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Living indoors only is generally safer for cats. Allowed to roam free, cats are likely to get into all sorts of trouble, including being forced to contend with cars, hostile dogs, dangerous predators or vicious people out to hurt defenseless animals. Encounters with other cats are another bane of many outdoor cats and they often end in injuries, infections and disease. If all of that isn’t enough, there’s the issue of parasites: Going outside hugely increases the odds of Kitty entertaining unwanted guests such as ticks,fleas, ear mites and even worms.
“But my cat adores being free outside and keeps asking to be let out!”
That’s perfectly natural. Once a cat is used to roaming outside, he or she has a territory to maintain. They will meow to be let out and try to find ways to get out there, to patrol their turf. This does not mean they should.
The good news is: It’s entirely possible to turn an outdoor cat into an indoor one. Even a stray or a friendly semi-feral cat can make the adjustment and live happily and securely indoors only.
A note about feral cats –
Before delving into the various ways in which you can help kitty adjust to living indoors, it’s worth mentioning that with feral cats – those born outside without proper socialization with humans – we have to consider carefully whether to make the transition. For some feral cats, staying outdoors is a better option. Unless they are very well-socialized, bringing them inside could prove to be more stressful than beneficial. It’s doable but requires a lot of effort and preferably some experience with working with feral cats. Many of these cats will benefit more from being helped with food, shelter and medical assistance while remaining outside.
Back to getting socialized cats indoors.
Here are five golden rules to successfully bringing an outdoor kitty indoors –
1. Spay/neuter your cat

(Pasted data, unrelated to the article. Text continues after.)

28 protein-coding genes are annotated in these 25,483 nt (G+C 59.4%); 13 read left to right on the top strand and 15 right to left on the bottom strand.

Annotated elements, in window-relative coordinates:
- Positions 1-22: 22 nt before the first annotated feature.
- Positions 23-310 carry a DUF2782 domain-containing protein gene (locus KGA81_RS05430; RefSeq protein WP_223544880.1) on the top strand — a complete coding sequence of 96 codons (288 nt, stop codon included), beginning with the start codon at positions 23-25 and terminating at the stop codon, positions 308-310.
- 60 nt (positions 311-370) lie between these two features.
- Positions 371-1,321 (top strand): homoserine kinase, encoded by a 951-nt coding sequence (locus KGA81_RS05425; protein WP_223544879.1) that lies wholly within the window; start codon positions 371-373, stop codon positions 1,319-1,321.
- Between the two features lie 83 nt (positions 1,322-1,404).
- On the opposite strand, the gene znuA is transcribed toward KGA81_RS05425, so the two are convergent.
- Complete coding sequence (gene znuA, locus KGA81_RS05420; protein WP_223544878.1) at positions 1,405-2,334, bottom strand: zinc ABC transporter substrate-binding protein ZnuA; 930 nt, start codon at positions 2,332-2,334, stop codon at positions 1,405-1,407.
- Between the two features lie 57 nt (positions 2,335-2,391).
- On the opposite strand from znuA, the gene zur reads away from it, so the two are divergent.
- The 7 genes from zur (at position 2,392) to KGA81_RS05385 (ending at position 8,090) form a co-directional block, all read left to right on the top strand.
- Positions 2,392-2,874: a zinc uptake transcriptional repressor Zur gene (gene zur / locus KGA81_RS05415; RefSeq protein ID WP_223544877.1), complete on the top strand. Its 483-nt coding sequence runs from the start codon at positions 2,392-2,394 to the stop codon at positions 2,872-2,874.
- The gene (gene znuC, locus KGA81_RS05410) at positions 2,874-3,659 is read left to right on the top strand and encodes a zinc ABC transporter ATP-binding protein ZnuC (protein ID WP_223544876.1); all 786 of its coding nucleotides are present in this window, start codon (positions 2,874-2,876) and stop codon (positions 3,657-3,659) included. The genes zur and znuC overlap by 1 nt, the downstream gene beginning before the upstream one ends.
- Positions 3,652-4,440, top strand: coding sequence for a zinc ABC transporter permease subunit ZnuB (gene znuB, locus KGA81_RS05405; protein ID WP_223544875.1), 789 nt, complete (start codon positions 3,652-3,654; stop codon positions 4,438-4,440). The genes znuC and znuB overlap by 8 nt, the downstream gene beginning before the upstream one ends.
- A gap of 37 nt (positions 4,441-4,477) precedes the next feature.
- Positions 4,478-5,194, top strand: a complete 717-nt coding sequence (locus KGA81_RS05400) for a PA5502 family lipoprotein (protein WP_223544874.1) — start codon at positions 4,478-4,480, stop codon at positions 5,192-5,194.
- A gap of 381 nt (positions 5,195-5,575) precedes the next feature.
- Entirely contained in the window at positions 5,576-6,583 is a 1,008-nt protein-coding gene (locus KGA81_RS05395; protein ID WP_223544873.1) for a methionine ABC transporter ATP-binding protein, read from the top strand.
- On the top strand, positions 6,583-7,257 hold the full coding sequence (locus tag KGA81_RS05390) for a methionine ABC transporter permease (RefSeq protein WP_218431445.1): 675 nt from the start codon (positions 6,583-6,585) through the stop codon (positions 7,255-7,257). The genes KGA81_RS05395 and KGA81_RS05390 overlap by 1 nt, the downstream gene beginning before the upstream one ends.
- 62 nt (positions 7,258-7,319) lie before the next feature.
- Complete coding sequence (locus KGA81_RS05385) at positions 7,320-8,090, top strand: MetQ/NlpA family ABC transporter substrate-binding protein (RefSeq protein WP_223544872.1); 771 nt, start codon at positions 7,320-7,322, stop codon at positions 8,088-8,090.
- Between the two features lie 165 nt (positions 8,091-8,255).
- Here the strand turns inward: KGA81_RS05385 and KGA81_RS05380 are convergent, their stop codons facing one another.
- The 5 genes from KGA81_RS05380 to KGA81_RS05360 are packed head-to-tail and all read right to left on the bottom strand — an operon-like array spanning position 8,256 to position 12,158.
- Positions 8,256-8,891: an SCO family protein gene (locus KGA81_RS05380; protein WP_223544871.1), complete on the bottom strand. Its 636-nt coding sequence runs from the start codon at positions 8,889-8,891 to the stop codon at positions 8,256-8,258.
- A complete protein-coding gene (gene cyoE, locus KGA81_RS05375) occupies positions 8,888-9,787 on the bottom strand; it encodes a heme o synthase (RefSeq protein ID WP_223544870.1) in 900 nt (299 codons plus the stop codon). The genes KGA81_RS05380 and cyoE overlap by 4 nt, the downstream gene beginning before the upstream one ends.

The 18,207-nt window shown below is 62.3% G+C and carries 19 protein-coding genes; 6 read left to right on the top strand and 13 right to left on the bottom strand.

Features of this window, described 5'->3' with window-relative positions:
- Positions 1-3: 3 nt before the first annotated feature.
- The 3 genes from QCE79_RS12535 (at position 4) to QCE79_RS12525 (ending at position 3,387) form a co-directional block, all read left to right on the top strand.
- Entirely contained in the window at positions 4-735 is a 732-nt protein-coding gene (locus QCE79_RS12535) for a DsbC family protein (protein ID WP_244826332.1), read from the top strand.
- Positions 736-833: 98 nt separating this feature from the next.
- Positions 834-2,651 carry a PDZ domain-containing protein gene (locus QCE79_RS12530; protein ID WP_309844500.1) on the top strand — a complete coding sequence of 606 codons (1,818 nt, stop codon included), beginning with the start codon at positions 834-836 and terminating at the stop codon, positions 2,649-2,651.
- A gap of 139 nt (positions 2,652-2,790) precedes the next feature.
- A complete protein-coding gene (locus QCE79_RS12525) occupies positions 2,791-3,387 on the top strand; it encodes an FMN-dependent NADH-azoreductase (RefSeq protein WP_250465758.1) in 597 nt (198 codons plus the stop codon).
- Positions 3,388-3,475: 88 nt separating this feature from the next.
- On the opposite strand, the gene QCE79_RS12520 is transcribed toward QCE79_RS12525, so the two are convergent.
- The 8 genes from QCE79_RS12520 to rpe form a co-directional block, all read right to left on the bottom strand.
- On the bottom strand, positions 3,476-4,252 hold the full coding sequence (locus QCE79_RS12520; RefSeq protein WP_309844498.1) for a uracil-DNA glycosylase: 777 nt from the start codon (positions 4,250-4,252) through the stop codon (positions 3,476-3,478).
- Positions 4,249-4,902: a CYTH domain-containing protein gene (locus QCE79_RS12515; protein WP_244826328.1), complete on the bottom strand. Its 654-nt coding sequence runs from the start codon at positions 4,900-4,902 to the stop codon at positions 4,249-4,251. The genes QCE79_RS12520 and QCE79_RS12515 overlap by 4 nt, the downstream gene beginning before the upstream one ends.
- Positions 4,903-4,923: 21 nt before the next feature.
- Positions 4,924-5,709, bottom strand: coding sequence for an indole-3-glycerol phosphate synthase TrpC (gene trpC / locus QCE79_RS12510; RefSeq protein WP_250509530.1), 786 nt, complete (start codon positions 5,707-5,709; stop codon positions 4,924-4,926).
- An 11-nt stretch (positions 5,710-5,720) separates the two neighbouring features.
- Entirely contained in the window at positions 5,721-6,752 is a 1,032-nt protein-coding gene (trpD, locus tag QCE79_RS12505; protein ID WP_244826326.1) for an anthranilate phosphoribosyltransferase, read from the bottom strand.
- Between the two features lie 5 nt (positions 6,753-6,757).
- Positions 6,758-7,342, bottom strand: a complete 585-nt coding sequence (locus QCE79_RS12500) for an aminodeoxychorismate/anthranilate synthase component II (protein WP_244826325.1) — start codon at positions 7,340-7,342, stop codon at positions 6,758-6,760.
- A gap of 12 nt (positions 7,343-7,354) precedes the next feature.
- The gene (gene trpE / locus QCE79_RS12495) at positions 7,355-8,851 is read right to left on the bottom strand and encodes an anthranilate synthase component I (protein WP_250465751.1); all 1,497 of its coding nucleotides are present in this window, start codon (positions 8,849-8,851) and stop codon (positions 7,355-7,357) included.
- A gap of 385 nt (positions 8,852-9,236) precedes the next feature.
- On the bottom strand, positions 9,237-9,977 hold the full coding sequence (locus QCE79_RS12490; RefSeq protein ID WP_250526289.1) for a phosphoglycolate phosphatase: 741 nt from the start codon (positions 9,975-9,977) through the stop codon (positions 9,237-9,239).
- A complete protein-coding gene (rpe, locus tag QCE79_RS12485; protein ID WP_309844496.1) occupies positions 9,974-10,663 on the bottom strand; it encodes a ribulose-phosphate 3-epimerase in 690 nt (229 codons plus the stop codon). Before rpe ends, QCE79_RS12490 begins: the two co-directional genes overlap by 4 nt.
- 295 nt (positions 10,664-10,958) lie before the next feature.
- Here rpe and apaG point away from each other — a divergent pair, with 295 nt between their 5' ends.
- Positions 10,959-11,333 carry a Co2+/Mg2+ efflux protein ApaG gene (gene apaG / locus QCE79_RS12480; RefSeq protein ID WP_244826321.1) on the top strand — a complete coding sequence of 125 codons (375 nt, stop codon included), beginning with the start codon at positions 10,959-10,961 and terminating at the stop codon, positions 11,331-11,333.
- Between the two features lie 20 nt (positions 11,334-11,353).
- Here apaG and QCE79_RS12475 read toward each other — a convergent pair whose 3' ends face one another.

Domestic cats should always be spayed or neutered. Hopefully, your kitty already is. It’s worth mentioning here all the same: Reproductive behavior patterns are very likely to derail any attempt to turn Kitty into an indoors-only pet.
Intact cats are very likely to display stress-induced behavioral problems if prevented from going outside, including spraying smelly urine in your home. Spay and neuter several weeks before attempting this transition.
Read more: Why you should spay and neuter your cats
2. Secure all exits before bringing an outdoor cat inside
Make sure doors and windows are properly secured. Evaluate your situation and see how to best block exit routes for your cat. Is your cat used to climbing out the window? Make sure that window is latched when you’re not around to watch over your cat. You’re not creating a prison. You’re helping your cat adjust to new territorial boundaries that are better for her or him.
3. Be consistent and persistent
Kitty stays inside. Period. No matter how much he or she begs to be let out. Give in once, and you’ve taught your cat to beg for longer next time. Either ignore the requests to be let outside, or divert Kitty’s attention with a treat or a toy.
Read more: How To Set Healthy Boundaries For Your Cat
4. Make the indoors fun!
Environmental enrichment cannot be stressed enough.
The most significant problem with keeping a cat indoors is boredom. With no grass to munch on, bugs to chase, and yes, predators to escape, life can become rather dull for a cat. According to behaviorist Roger Tabor indoors-only cats are susceptible to “confinement stress”, stemming from the lack of stimuli.
Fortunately, we can create a rich and stimulating environment within the safety of our homes.
Read more here:
Beating Boredom What Indoor Cat Owners Need To Know
Playing With Your Cat: 10 Things Every Cat Owner Needs To Know
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5. Be patient
It’s a process. Changing habits takes time. Some cats, especially older ones, may be so set in their ways, they could take weeks and even months to fully adjust. Do not despair. They can have a wonderful and safe life without roaming the great outdoors!
If you create a stimulating environment for your cat indoors, there is no reason for him or her to be exposed to the dangers outside. You are doing what’s best for your cat and it is up to you to help Kitty make that adjustment and live a long and happy life in the security of your home.
Have more tips on bringing an outdoor cat inside? Share them in the comments below! Don’t forget to help fellow cat lovers by sharing this article on Facebook.